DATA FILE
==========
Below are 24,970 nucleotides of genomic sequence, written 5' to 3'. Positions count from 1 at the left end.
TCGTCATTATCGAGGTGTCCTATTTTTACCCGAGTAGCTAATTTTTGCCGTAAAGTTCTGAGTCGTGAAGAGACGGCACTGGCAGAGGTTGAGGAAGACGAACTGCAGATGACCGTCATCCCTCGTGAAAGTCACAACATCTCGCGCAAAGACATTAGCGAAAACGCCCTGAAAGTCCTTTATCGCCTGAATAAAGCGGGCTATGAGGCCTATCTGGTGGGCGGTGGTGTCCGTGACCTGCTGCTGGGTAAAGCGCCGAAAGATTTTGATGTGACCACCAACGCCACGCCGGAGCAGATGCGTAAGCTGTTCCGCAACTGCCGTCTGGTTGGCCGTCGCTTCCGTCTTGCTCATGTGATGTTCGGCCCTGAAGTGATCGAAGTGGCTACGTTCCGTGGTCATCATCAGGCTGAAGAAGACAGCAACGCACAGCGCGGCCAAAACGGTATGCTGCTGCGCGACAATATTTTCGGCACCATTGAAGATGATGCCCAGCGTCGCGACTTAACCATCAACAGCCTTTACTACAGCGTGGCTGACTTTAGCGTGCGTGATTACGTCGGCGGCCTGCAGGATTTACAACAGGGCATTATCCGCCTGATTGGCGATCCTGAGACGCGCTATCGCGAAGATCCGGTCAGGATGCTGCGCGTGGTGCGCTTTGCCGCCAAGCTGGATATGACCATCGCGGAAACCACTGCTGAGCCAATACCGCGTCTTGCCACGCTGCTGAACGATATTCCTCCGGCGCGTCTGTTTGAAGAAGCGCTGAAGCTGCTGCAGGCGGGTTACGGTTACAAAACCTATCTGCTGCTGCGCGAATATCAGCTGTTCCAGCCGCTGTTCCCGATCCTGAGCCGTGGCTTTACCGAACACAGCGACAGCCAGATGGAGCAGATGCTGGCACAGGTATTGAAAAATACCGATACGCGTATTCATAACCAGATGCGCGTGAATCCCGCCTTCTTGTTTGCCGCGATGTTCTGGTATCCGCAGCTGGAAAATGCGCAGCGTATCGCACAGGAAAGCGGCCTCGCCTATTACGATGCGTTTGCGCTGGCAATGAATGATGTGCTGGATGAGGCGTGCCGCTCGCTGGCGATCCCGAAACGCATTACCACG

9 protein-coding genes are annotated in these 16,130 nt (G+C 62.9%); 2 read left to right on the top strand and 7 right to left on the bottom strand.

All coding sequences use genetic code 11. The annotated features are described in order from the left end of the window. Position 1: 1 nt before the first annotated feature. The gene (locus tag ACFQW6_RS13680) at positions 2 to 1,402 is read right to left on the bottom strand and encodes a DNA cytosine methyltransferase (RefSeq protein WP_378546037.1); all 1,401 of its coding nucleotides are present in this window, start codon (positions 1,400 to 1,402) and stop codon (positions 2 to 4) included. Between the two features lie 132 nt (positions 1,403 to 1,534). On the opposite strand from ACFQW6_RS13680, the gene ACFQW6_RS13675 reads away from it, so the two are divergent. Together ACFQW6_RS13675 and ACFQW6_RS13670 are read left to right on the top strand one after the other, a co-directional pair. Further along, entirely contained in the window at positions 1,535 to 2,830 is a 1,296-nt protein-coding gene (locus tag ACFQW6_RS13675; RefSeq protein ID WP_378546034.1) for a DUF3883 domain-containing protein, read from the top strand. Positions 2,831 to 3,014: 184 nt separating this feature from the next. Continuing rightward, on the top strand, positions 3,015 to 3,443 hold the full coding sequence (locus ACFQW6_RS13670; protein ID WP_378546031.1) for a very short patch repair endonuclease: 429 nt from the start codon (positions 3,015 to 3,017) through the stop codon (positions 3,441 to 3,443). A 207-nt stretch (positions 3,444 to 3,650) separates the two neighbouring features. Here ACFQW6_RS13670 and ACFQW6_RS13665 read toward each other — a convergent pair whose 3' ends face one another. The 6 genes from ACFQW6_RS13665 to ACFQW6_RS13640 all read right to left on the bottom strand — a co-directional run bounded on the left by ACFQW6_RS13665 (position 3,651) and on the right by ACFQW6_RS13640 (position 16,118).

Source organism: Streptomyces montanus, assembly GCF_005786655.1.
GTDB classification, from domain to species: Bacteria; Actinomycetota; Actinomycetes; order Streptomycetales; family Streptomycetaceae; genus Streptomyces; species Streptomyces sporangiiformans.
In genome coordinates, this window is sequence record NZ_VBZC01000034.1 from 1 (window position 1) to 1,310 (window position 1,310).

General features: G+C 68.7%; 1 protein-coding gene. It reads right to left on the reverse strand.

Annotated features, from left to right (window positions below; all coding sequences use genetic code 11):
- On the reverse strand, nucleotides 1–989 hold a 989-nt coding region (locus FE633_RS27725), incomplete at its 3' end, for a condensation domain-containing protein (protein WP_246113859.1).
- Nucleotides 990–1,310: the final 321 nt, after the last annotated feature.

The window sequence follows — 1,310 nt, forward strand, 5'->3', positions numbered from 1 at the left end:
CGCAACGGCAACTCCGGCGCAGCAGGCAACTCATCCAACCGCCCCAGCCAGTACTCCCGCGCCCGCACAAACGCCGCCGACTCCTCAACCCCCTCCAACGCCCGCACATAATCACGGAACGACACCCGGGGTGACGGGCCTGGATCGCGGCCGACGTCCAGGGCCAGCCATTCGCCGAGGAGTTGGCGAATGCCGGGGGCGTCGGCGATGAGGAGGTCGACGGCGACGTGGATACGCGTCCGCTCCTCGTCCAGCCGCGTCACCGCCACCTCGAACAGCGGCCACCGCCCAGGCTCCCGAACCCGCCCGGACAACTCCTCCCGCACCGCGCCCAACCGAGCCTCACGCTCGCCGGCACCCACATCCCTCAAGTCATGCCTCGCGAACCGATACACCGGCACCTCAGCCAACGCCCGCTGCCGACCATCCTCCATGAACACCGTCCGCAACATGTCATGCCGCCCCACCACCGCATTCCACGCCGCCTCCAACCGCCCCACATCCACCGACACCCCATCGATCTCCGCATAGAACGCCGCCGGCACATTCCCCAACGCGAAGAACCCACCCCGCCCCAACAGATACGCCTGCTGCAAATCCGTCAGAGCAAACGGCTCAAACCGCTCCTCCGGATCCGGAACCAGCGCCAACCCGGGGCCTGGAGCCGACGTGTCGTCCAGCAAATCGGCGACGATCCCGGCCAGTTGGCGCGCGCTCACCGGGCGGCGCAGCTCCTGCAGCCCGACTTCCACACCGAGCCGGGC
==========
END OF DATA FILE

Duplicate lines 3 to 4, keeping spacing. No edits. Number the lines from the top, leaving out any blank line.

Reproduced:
9 protein-coding genes are annotated in these 16,130 nt (G+C 62.9%); 2 read left to right on the top strand and 7 right to left on the bottom strand.

All coding sequences use genetic code 11. The annotated features are described in order from the left end of the window. Position 1: 1 nt before the first annotated feature. The gene (locus tag ACFQW6_RS13680) at positions 2 to 1,402 is read right to left on the bottom strand and encodes a DNA cytosine methyltransferase (RefSeq protein WP_378546037.1); all 1,401 of its coding nucleotides are present in this window, start codon (positions 1,400 to 1,402) and stop codon (positions 2 to 4) included. Between the two features lie 132 nt (positions 1,403 to 1,534). On the opposite strand from ACFQW6_RS13680, the gene ACFQW6_RS13675 reads away from it, so the two are divergent. Together ACFQW6_RS13675 and ACFQW6_RS13670 are read left to right on the top strand one after the other, a co-directional pair. Further along, entirely contained in the window at positions 1,535 to 2,830 is a 1,296-nt protein-coding gene (locus tag ACFQW6_RS13675; RefSeq protein ID WP_378546034.1) for a DUF3883 domain-containing protein, read from the top strand. Positions 2,831 to 3,014: 184 nt separating this feature from the next. Continuing rightward, on the top strand, positions 3,015 to 3,443 hold the full coding sequence (locus ACFQW6_RS13670; protein ID WP_378546031.1) for a very short patch repair endonuclease: 429 nt from the start codon (positions 3,015 to 3,017) through the stop codon (positions 3,441 to 3,443). A 207-nt stretch (positions 3,444 to 3,650) separates the two neighbouring features. Here ACFQW6_RS13670 and ACFQW6_RS13665 read toward each other — a convergent pair whose 3' ends face one another. The 6 genes from ACFQW6_RS13665 to ACFQW6_RS13640 all read right to left on the bottom strand — a co-directional run bounded on the left by ACFQW6_RS13665 (position 3,651) and on the right by ACFQW6_RS13640 (position 16,118).